Tales From the Receivership Trail #2


Revitalization Partners (RP) continues to see an increase in the number of inquiries and activity related to receiverships. 

We thought we would share another story as part of our ongoing series “Tales from the Receivership Trail” reflecting our experience serving as court-appointed receivers.

RP was referred to a company that owned and operated over thirty radio stations in Washington, Oregon, Idaho and Alaska.

The company had taken on significant debt to finance multiple acquisitions related to building a regionally based radio station portfolio.



Subsequent to making these acquisitions, the economy experienced a downturn and the company’s revenue declined.

While the company was generating marginal cash flow, it was not nearly sufficient to make the scheduled debt payments when due.

Over the course of a number of months, the lenders became concerned about the delay in repayments and were attempting to force the company to sell off its assets and self-liquidate.



After meeting with the board of directors and discussing options to move forward, the board of directors decided to execute an Assignment for the Benefit of Creditors and asked RP to serve as the General Receiver subsequent to court approval.

RP immediately took charge of the company and determined that it was feasible for the company to go forward as an operating company and that operations could be improved to a level that would generate additional cash flow.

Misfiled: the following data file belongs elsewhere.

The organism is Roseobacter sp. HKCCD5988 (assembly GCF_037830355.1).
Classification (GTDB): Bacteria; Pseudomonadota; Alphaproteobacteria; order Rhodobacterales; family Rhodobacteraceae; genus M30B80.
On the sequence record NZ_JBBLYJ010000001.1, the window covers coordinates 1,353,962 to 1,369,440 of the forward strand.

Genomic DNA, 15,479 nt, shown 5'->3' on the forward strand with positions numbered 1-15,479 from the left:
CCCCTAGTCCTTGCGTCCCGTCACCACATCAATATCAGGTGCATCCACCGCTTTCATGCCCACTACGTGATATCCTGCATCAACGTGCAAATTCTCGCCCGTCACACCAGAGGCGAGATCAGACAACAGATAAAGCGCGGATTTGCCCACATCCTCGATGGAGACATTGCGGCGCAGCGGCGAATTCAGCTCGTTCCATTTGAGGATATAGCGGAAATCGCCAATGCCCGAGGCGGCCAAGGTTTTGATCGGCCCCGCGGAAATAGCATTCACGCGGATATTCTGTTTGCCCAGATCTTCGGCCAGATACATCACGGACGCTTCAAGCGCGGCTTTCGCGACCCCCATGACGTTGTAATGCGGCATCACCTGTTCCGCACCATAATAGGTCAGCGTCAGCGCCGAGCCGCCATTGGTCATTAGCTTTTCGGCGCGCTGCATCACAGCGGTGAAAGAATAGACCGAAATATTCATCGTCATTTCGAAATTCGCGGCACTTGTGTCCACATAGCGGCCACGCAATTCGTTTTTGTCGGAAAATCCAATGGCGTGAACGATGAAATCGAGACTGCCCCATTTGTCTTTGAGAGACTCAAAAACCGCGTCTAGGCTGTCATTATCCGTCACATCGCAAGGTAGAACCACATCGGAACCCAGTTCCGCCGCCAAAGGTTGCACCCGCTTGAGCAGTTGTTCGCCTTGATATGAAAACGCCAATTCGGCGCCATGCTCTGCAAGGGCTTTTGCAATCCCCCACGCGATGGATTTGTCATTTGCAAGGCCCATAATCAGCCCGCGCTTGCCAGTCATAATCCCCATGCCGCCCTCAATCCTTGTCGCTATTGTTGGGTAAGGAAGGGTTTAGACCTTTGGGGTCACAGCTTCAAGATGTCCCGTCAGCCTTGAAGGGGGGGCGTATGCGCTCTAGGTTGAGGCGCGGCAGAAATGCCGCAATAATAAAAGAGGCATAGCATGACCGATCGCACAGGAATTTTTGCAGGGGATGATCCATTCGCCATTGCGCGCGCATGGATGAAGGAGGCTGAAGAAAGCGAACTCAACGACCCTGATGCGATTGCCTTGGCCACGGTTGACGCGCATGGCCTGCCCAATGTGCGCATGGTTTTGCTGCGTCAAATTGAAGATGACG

RP developed and implemented a plan to improve operations and also to reduce the cost of operating the business. Additionally, RP put in place an individual to serve as the general manager who would report to RP during the receivership process.



There were several unique aspects of operating radio stations, one of which related to managing the Federal Communications Commission (FCC) radio station licenses.

The FCC rules required that the licenses had to be placed in the name of RP, given that the assets, including the FCC licenses, had been assigned to the receiver.

As part of this process, the principals of RP involved in the receivership had to be subjected to FCC background checks prior to having the licenses transferred to them. RP took ownership of the FCC licenses as part of the process and held them pending a sale of the assets of the estate.



Once RP stabilized the operations of the company, RP began researching alternatives to sell the radio stations as a group or in segments.

After exploring options to market the radio stations, RP decided to group the radio stations into geographic markets, instead of selling them individually.

We were told that the radio industry typically hires a broker to market the radio stations and sells them individually to whomever is the highest bidder.

We evaluated this option, but ultimately elected to market the radio stations in a different way.